|From Lobet et al. 2014|
It is true that drought kills plants.
Drought lowers soil moisture. Low soil moisture kills plants. Therefore, drought kills plants.
Yet, the rate at which drought lowers soil moisture is dependent on the plants that are present in soil.
Plants lower soil moisture. Low soil moisture kills plants. Therefore, drought kills plants.
Therefore, it is also true to say that plants kill plants.
And when plants kill plants by using resources, that's resource competition.
There has been a lot of great work over the past decade examining the mechanisms of how drought kills plants.
But not so much on how plants kill plants when water is limiting.
About a decade ago I was curious about some of the mechanisms of how plants compete for nutrients.
To explore this, I put together a model...actually I asked Trevor to put together a model...to simulate the movement and uptake of nutrients in soils.
This model was parameterized at a fine scale and could simulate the supply, movement, and uptake of nutrients in soils.
It was able to show patterns of nutrient distribution in soils like this..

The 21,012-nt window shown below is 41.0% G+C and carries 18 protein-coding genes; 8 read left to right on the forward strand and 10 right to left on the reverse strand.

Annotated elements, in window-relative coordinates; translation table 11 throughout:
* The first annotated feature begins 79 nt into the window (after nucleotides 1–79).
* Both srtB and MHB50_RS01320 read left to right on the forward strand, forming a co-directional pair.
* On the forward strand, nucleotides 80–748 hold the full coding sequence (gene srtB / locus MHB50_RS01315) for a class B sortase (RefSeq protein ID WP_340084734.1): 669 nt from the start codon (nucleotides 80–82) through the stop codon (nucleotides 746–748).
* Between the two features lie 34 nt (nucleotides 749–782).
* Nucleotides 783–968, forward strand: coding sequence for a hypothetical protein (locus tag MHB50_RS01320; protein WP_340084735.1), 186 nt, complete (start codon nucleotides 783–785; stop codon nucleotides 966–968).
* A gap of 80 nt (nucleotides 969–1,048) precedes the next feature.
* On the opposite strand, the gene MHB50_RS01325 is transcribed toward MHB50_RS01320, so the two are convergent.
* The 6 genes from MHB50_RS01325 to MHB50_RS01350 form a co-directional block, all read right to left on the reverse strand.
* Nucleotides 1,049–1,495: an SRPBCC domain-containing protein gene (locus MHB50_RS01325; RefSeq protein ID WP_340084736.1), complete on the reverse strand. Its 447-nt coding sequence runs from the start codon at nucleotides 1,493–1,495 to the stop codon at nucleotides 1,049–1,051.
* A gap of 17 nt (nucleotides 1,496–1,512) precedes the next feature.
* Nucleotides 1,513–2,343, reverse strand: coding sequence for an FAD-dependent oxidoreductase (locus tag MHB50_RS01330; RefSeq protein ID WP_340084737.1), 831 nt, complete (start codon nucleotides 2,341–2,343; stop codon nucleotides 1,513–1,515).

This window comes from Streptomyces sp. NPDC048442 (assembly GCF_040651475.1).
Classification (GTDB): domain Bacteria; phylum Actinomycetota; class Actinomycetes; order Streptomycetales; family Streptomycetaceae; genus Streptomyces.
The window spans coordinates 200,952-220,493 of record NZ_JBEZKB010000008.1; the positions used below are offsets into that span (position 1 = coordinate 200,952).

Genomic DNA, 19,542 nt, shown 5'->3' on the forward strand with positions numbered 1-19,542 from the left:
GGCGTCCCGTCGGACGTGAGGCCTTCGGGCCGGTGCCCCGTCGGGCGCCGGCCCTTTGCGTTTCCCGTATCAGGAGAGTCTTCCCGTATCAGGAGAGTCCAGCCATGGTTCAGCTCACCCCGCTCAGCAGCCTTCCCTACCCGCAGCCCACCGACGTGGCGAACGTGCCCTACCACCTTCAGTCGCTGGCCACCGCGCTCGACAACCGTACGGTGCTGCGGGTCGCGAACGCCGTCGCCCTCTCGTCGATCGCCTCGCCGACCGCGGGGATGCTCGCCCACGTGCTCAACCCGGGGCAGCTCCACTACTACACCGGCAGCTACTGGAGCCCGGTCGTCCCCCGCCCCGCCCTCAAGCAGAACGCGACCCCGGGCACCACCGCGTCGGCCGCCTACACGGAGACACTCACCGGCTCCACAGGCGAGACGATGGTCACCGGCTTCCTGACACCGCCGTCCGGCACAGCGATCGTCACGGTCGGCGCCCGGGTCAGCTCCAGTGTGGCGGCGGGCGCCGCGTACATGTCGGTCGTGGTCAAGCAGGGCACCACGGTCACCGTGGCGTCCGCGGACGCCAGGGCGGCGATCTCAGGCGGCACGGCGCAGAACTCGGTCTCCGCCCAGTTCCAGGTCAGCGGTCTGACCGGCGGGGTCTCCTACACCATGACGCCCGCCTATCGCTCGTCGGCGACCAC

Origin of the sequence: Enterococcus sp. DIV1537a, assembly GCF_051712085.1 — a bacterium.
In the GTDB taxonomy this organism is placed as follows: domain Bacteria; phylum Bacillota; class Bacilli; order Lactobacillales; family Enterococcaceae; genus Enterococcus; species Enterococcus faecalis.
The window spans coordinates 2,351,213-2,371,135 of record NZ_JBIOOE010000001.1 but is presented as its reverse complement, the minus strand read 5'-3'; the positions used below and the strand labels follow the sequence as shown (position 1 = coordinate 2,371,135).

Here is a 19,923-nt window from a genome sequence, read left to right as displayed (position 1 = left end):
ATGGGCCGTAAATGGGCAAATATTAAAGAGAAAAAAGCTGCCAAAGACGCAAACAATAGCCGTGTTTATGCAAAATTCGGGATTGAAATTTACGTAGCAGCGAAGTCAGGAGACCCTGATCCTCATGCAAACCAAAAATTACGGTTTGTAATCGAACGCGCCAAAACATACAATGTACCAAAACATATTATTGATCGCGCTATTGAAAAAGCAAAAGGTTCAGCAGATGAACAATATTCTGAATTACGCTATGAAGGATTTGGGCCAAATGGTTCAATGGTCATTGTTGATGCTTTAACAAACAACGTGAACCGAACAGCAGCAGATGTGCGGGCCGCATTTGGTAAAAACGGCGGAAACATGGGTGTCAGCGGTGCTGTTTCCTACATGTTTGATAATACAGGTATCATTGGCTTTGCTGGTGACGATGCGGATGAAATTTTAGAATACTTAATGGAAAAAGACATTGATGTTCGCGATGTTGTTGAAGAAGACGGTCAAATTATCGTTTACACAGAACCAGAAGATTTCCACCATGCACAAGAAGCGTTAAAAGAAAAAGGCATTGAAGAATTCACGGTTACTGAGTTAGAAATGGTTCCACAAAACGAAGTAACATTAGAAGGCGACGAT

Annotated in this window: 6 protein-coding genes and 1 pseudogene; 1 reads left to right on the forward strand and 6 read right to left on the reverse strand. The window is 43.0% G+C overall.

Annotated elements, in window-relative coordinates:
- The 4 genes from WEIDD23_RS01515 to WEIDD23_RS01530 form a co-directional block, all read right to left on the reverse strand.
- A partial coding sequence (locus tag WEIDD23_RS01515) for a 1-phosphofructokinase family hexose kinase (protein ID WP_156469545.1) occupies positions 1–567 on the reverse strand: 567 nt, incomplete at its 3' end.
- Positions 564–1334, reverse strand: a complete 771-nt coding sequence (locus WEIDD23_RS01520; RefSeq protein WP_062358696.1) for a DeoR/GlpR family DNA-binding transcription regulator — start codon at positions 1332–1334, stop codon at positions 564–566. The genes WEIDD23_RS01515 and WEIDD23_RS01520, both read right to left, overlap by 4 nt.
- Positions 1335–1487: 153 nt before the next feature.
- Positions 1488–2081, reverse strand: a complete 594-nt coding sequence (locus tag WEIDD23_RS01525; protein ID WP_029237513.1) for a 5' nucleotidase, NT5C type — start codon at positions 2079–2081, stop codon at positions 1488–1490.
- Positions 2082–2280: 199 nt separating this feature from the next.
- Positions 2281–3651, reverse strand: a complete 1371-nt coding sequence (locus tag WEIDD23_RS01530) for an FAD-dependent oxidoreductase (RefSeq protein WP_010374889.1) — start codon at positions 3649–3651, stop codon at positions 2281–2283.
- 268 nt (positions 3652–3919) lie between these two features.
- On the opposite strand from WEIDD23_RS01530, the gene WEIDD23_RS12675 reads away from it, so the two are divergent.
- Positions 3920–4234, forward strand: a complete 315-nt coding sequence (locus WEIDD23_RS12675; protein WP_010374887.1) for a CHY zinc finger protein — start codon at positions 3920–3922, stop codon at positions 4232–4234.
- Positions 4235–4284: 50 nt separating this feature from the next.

|2 cm x 2 cm cross section of soil with all roots orthogonal to the plane. Red indicates high nutrient concentrations in soil solution. Blue is low.|
With the model, I was able to show that plants acquired nutrients in proportion to the fraction of all the root length they had in a given volume of soil. Plants had a lot more roots than they needed to take up nutrients...if there was no competition. Once more than one plant had roots in a given volume of soil, a race set in.
As a result, plants can have 1000 times more roots that is optimal for maximizing growth.
That all pertained to nutrients though.
I'm curious about how competition for water works.
For example, does competition for water favor plants with high root length density? Would this also lead to a race like nutrients.
For competitive purposes, is there any benefit to being able to sustain a low minimum water potential? Under what conditions, if any, does drought tolerance affect competitive outcomes?
I'm also curious about the interactions between nutrients and water. Does increasing transpiration rate help with nutrient competition? Do dry soils exacerbate nutrient limitation?
But first, I need to adjust the model to handle water.
That means making soil moisture dynamic, parameterizing water fluxes between pixels and into roots.
The hardest part of all of this is figuring out how to parameterize water uptake by a given root. There is no simple Michaelis-Menten equation here. Roots are a 1000 connected little straws
Still, I've been impressed by some of the developments in root modeling over the past few years.
I can expand on that later.